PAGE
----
The Bank of Canada raised its benchmark interest rate to 0.5 per cent on Wednesday, the first in a series of hikes that are expected this year and next. Here are the implications of that move.
What exactly is this interest rate – and why is it important?
The Bank of Canada raised its target for the overnight lending rate. This is what the central bank wants financial institutions to charge their peers for overnight loans. But more importantly, it is the fundamental interest rate in the economy – and as it moves up or down, it affects the cost of borrowing for mortgages and other loans, and what’s paid on deposits and other savings.
Early in the COVID-19 pandemic, the Bank of Canada slashed its overnight lending rate – also known as the policy rate – to 0.25 per cent, matching record lows seen about a decade earlier. The idea was to drive down borrowing costs and stimulate activity in a battered economy. Other central banks did the same. Now, the case for emergency levels of stimulus has ended.
Why is the Bank of Canada about to hike?
Simply put, the country’s economic health is much improved. More Canadians are employed today than two years ago. In dollar terms, trade with other countries has rallied to record amounts. And households are spending freely, helped by a massive build-up of savings.
There is, however, a danger lurking: inflation. The country’s annual inflation rate recently hit a 30-year high of 5.1 per cent. That’s where the Bank of Canada comes in: Its primary goal in setting interest rates is to keep inflation around 2 per cent, with some wiggle room on either side. The bank has largely chalked up higher inflation to temporary factors that are pushing up prices, such as supply disruptions. But there are signs that steeper inflation is at risk of becoming entrenched – hence why the bank is acting now.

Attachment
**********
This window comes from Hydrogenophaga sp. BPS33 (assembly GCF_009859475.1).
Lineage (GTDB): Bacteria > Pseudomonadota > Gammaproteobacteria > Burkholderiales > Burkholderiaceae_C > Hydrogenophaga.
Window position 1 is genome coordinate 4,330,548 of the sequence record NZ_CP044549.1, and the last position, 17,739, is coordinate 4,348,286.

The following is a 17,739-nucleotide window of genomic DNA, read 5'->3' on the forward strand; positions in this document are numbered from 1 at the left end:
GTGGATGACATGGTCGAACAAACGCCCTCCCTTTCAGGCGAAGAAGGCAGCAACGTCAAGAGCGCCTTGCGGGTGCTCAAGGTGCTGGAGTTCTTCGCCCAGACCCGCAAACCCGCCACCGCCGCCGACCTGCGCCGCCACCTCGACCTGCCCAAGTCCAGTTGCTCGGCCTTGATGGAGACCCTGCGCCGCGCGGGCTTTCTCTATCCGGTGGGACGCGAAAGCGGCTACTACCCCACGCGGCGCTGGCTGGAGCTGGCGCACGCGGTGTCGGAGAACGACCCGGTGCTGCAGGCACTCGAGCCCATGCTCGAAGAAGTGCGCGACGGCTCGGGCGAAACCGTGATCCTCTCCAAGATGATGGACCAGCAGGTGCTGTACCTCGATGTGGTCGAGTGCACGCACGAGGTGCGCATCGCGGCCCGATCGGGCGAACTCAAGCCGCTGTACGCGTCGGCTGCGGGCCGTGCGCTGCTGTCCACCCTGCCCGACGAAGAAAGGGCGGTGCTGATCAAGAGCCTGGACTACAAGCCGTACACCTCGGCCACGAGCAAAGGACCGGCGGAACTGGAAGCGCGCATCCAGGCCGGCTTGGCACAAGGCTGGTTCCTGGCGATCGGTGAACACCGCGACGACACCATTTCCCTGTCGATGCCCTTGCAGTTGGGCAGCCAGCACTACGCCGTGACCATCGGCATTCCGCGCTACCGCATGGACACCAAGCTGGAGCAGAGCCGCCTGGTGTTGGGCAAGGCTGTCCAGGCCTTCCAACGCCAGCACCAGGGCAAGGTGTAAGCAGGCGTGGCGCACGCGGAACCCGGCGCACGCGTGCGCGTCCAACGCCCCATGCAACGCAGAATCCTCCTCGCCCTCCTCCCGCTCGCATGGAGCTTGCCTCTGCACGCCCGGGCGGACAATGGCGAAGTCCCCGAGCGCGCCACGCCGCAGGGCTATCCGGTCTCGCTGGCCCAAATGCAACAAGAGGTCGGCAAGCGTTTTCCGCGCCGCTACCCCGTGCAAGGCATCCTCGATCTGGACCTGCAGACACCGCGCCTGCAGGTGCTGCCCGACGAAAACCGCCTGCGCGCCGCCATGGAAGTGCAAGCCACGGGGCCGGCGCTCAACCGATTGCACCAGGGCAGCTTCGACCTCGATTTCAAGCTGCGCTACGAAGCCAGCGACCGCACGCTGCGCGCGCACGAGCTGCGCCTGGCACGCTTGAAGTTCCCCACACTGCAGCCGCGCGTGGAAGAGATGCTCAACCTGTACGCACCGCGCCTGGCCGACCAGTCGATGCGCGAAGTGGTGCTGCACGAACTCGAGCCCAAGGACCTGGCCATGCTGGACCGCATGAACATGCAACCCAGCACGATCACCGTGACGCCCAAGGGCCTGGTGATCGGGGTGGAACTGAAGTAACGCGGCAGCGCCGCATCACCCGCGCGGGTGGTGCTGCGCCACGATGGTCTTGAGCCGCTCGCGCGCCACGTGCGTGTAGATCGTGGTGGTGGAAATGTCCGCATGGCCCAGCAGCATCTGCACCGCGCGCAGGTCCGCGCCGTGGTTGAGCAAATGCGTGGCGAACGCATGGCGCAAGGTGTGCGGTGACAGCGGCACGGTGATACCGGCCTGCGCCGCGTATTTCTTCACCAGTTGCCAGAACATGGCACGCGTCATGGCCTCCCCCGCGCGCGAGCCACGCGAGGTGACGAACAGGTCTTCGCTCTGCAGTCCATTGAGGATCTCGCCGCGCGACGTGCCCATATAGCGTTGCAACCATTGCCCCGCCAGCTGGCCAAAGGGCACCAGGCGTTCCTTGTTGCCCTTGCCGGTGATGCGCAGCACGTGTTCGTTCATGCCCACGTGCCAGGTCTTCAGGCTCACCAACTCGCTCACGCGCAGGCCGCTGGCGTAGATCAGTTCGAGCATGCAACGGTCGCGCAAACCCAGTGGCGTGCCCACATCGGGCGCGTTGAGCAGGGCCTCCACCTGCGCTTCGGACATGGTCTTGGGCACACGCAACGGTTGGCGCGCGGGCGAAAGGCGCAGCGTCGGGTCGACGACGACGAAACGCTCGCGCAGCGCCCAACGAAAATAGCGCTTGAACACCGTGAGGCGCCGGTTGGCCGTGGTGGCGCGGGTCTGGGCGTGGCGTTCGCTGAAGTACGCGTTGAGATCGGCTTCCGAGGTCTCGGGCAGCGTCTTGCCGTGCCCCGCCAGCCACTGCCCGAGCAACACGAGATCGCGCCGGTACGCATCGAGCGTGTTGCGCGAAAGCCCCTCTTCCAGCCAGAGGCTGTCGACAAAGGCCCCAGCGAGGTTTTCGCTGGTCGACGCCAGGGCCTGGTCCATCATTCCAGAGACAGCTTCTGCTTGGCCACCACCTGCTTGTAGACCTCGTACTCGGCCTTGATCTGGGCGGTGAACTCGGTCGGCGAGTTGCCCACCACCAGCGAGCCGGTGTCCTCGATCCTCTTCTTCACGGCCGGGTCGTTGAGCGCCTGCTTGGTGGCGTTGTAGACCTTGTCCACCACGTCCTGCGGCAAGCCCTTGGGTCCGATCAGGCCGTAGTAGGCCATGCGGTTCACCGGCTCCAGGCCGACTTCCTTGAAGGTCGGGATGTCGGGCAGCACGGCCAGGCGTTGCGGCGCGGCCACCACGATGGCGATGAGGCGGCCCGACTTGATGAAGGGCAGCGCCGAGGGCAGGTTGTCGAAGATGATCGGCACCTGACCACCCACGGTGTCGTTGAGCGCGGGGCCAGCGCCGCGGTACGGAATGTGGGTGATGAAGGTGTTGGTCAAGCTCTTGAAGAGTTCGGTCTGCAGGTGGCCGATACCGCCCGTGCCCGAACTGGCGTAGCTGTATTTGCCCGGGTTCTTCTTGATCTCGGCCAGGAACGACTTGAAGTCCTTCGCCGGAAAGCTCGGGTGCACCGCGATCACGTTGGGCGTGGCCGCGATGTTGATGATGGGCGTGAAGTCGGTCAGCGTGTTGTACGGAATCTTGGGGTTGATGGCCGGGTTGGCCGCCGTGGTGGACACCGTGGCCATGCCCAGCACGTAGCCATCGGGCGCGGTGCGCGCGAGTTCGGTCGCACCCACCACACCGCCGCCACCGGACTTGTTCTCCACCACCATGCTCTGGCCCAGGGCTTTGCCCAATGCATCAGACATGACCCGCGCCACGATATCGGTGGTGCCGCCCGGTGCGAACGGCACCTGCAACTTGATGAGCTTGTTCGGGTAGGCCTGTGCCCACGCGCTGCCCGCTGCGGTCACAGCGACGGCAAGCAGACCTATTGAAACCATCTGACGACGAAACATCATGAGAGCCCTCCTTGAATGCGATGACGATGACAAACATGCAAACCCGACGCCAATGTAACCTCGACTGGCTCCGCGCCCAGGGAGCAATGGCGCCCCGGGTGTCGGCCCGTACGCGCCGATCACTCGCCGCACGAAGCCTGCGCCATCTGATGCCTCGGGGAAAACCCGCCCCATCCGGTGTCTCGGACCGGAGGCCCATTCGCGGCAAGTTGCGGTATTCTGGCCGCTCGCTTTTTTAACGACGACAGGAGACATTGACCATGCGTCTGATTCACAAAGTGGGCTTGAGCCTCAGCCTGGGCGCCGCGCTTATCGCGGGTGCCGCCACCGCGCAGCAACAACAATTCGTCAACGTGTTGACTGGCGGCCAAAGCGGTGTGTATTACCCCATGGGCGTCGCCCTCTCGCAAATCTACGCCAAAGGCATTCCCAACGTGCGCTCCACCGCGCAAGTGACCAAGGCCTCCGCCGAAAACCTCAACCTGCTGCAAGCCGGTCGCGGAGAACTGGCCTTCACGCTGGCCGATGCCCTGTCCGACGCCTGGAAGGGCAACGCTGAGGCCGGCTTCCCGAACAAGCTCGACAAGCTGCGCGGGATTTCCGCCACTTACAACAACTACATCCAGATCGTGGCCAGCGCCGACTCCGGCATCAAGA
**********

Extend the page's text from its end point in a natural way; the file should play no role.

In practice, higher interest rates will make it more expensive to borrow, which typically cools demand, helping to drive inflation lower and toward the bank’s 2-per-cent target. The effect is not immediate, however. The Bank of Canada says it takes about 18 to 24 months for the full effect of interest rate changes to occur. Moreover, rate hikes are not doled out all at once, instead taking place over a period of months or even years.
How many rate hikes are coming?
That depends on whom you ask. Some banks are projecting three or four rate hikes – each amounting to one-quarter of a percentage point – this year. Others think there will be more action. Bank of Nova Scotia envisions seven rate hikes this year, followed by two more in 2023, taking the policy rate to 2.5 per cent. The overnight lending rate hasn’t been that high since it was being cut in the Great Recession of 2008-09.
When will inflation slow down?
That’s tough to predict. Supply-chain snarls are dragging on, while gasoline prices – an outsized factor in higher inflation – have been rising in recent weeks, on account of the Russia-Ukraine war. Other commodity prices, such as wheat, are also surging because of the conflict.
Regardless, central bankers expect inflation rate to ease this year. In January, the Bank of Canada projected the annual rate of inflation will ebb to around 3 per cent by the end of 2022. Of course, that doesn’t mean the central bank will be right – it has consistently underestimated the path of inflation over the pandemic. As recently as October, the Bank of Canada said inflation would ease to around 2 per cent by the end of this year. Despite the upward revisions, financial analysts tend to agree that inflation should wane over the coming year.